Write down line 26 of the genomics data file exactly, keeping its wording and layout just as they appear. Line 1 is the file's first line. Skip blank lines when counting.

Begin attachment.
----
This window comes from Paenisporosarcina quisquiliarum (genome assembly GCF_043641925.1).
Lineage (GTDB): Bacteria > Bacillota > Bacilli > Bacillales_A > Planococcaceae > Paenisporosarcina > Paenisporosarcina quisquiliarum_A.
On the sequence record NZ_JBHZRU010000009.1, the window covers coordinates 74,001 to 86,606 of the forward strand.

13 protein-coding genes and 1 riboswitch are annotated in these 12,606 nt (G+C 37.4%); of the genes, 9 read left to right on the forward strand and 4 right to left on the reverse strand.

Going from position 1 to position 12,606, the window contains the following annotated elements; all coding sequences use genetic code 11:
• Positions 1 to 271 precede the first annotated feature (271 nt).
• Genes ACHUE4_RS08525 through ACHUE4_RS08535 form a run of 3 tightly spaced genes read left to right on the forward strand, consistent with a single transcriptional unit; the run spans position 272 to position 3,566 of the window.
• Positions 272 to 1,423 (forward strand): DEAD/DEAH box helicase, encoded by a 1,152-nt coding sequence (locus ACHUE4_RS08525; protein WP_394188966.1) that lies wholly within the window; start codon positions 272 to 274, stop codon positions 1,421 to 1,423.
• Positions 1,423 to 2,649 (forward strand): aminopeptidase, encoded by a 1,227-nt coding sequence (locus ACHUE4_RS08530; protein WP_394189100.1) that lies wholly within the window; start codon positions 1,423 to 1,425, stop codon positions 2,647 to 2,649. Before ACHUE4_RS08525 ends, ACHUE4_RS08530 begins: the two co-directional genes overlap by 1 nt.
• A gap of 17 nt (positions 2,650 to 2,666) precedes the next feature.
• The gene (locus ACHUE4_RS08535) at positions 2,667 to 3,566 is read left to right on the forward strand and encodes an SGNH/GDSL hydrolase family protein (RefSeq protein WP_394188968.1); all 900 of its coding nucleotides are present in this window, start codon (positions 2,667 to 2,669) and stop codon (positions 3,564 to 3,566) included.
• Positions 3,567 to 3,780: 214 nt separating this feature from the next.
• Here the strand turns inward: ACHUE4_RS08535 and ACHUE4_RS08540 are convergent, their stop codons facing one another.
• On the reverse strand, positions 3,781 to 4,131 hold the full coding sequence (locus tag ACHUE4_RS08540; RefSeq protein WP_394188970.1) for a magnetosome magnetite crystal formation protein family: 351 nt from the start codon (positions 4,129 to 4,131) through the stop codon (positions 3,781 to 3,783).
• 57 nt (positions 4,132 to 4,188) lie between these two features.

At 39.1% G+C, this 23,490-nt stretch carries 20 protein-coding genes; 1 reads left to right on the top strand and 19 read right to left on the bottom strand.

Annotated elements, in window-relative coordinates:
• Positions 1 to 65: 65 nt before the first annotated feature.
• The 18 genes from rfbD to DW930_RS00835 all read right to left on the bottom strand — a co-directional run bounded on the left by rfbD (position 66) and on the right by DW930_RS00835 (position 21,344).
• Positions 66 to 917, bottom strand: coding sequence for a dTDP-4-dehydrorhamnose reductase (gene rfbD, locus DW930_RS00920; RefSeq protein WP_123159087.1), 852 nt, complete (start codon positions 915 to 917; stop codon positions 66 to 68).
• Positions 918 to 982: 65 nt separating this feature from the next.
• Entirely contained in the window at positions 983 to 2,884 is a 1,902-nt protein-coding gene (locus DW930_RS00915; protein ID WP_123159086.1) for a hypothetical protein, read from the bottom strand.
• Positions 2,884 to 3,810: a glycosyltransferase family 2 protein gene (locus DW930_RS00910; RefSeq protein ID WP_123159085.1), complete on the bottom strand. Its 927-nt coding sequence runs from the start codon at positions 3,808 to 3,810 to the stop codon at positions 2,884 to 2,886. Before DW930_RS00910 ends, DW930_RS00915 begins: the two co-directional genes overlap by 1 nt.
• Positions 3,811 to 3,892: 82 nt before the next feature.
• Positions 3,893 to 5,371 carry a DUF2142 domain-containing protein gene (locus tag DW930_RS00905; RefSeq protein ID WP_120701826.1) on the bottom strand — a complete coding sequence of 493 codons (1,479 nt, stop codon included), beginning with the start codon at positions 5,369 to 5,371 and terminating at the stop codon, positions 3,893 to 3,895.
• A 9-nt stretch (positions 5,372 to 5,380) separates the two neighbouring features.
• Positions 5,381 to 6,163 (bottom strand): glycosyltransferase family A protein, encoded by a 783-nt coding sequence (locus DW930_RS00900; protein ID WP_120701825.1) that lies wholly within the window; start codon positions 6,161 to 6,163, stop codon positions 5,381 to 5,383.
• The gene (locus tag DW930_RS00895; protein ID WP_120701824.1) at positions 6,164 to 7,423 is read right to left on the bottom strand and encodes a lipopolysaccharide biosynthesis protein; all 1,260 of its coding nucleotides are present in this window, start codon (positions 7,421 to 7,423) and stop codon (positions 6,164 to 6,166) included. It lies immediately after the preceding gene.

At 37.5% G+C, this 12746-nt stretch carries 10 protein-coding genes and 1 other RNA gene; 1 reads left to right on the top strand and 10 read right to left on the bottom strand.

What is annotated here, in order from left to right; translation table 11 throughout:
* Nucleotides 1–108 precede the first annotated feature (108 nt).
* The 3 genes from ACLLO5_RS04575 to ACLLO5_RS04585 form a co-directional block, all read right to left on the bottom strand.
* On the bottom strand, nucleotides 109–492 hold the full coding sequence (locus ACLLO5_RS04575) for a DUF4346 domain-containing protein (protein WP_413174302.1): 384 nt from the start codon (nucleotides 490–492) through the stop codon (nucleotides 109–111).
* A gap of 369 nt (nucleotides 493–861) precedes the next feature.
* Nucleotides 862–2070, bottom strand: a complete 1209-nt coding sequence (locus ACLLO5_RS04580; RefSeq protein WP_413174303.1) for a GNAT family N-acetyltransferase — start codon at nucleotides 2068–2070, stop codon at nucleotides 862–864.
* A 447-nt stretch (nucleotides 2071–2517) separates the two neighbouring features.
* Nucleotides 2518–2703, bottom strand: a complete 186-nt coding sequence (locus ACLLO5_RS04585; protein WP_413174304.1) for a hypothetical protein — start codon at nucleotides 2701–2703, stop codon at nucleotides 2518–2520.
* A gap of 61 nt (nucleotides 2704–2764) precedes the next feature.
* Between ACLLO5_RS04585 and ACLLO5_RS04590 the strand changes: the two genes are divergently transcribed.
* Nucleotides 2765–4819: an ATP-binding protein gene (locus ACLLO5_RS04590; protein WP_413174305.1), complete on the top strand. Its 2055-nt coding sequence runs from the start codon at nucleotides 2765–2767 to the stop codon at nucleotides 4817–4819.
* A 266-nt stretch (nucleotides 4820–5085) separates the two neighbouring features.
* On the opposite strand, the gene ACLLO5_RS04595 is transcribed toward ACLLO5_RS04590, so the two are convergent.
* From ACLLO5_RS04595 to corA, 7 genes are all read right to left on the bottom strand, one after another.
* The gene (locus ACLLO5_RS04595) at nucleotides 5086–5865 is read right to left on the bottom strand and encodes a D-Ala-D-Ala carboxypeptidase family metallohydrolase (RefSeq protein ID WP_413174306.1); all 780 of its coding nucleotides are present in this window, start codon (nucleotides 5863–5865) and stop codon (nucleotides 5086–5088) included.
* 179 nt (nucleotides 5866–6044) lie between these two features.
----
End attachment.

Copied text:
• A 9-nt stretch (positions 5,372 to 5,380) separates the two neighbouring features.